Fans may be content with the status quo, but it quickly became evident that the band wasn't. Crowd footage of new songs began circulating last year, songs with electronics and drum machines. I witnessed it myself back in November. Then in February of 2011, the band announced they'd landed on a different label (Fat Possum) and were readying their fourth LP proper, Celebration, Florida. The bizarre description of the record was as initially repugnant as a peanut-butter and spaghetti sauce sandwich:

"...an exhilarating amalgamation of frightening horn sections, unexpected 808s, ambient synth lines, schoolyard taunts, booming, primitive drum beats, heavy bass lines, piano, violin, accordion, ringing guitars, rave beats, and sinister acid jazz that captivates and mystifies."

My reaction was this: Celebration, Florida would either be a disaster or a masterpiece. Admittedly, my money was on the former. I couldn't fathom the Felice Brothers--a band whose charm lies in their ramshackle approach--successfully reaching across genre lines and introducing a bevy of studio-centric elements to the mix. A bit of concern evaporated when I heard the knock-out lead single "Ponzi", but I certainly noticed the punched-up bass-line and dancerock aesthetic. Were the Felice Brothers playing with fire here?

If they were, opening track "Fire In The Pageant" is suitably titled. The track doesn't throw down the gauntlet, however. Instead, it's a deftly arranged creeper, a bona fide opening track that's both mood-setting and relentless. Eerie percussion textures play off a spidery guitar line that, laid over a bed of keys and schoolyard chatter, form a rising-tension intro, an establishing run that gives way to the first verse. The verses spill into a siren-backed chorus of rowdy schoolchildren and James Felice trading lines with lead brother Ian. A few "new-era" moments burble up throughout--a brief drum machine interlude here, a record scratch there. But the takeaway from "Fire In the Pageant" is the impressive arrangement, especially the vocal weaves throughout the chorus. With this opening track, the Felice Brothers made a statement: love this album or hate it, this is our best shot.

"Container Ship" is slow-moving and shadowy, not unlike the titular vehicle. It has the makings of a classic piano-based Felice Brothers tune, but we hear more of the adornments that the prophecies foretold: gauzy synths, chunky drum samples, twinkling keys. But never to they seem alien to the song, and such is the true triumph of this album.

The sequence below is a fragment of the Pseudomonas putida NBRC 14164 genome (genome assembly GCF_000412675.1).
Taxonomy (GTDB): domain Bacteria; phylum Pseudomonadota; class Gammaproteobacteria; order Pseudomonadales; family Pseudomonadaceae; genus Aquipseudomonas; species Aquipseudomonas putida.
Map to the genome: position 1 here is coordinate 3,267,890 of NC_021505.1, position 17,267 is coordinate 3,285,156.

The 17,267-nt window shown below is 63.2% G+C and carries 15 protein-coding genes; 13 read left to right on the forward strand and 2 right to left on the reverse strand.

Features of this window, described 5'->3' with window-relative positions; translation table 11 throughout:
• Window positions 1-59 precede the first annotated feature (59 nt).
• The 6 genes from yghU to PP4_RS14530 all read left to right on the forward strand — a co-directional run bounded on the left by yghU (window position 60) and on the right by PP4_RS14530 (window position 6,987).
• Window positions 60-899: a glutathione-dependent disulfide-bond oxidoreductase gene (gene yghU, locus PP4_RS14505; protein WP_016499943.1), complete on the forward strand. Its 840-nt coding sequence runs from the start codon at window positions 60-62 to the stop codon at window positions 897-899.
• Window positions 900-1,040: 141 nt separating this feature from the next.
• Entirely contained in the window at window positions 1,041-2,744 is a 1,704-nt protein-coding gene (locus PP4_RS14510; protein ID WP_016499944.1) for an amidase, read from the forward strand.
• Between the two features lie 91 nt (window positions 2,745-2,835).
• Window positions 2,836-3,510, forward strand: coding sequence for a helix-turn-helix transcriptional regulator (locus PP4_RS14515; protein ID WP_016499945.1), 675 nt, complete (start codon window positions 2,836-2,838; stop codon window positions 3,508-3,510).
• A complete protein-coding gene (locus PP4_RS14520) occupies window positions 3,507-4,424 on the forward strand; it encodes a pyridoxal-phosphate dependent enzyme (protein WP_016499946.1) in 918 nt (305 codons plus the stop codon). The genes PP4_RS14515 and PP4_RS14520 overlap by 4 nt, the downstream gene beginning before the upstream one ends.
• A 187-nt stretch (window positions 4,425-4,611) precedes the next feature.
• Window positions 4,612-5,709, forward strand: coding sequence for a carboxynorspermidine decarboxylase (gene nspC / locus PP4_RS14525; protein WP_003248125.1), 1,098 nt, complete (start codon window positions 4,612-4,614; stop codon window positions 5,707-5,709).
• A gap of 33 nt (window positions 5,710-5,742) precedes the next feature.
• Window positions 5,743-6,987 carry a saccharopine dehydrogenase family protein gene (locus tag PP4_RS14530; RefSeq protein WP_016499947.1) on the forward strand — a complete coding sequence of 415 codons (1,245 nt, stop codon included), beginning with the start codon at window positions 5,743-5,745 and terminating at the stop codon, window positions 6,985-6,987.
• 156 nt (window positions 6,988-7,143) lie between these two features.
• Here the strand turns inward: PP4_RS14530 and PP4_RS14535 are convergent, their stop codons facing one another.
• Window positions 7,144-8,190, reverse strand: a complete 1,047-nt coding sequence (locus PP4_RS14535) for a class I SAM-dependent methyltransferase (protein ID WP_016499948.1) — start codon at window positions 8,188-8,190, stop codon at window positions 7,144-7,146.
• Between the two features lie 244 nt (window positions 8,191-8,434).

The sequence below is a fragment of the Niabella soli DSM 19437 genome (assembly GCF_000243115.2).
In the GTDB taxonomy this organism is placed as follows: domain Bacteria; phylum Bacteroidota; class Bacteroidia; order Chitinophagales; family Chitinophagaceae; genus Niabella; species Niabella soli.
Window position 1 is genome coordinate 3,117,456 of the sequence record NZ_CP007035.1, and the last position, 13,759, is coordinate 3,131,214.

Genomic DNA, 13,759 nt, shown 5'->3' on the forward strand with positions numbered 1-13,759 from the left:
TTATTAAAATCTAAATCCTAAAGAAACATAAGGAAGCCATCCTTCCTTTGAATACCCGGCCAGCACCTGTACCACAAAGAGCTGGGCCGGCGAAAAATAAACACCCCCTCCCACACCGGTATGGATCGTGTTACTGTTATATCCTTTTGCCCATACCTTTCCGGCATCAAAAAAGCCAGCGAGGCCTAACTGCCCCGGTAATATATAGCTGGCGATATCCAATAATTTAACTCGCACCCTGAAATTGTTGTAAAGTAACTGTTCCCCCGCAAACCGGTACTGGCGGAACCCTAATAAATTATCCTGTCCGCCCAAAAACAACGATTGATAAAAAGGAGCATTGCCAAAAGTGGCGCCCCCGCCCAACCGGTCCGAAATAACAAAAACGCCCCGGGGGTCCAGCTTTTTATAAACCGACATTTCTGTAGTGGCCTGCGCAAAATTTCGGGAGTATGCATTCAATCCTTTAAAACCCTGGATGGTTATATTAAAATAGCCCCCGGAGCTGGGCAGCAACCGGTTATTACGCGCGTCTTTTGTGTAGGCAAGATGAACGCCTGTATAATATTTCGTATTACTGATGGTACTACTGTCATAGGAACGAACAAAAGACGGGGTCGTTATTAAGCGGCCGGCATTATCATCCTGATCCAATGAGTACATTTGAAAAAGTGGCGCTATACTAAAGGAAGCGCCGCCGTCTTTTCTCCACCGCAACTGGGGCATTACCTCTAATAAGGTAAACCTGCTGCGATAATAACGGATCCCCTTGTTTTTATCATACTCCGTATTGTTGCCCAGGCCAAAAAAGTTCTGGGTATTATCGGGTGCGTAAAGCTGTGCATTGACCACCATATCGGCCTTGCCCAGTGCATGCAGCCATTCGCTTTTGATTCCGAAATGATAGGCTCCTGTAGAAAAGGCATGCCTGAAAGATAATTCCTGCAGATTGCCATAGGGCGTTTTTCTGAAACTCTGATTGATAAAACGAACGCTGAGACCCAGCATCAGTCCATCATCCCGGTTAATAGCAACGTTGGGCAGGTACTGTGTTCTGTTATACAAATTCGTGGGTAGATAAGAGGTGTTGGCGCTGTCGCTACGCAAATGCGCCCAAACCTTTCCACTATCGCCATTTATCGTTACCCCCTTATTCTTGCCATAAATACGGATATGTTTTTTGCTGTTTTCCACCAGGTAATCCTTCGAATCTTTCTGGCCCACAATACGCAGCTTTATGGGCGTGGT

As if to toy with their fans' established sensibilities, the band starts the Christmas Clapton-led "Honda Civic" as a drunken waltz, before escalating into horn-laden chase music, its sudden tempo jumps like a cop show cutting between scenes. It's another track that thrives on its arrangement, and while it isn't overly reliant on digital elements, yes those are autotuned vocals on the chorus, and yes, they totally work.

After the piano ballad "Oliver Stone"--set amidst garden of electronic swirls--we hear a radio-snippet of some Ian Felice number, overtaken by a film-noir soundbyte that serves as a portentous lead-in to the hypertopical "Ponzi". As mentioned earlier, it's a top-notch effort, a benchmark of the band's musical maturation. James Felice, the unsung hero of the album who scales back his vocal contributions in favor of his general musicianship, provides an infectious piano run around which Ian Felice spins his sinister tale of high-brow corruption. Never has the band sounded so tight, like a singular unit all working towards the same end. Much of this is owed to the notable uptick in the quality of the band's drumwork. Never a priority or necessity on past albums, they saw the need for a refined drummer who could provide denser beats, resulting in more expressive songs across the board.

The album's wild card? "Back In the Dancehalls", which is about as close as a track can get to straight hip-hop without any actual rapping. Making a none-to-subtle reference to the Geto Boys "Damn It Feels Good to Be a Gangsta" (both lyrically and musically), it might be the last straw for purists. However, I see it as light-hearted relief, a come-down from the pounding coda of "Ponzi", and a legitimate reflection of the influence nineties hip-hop had on the band as individuals.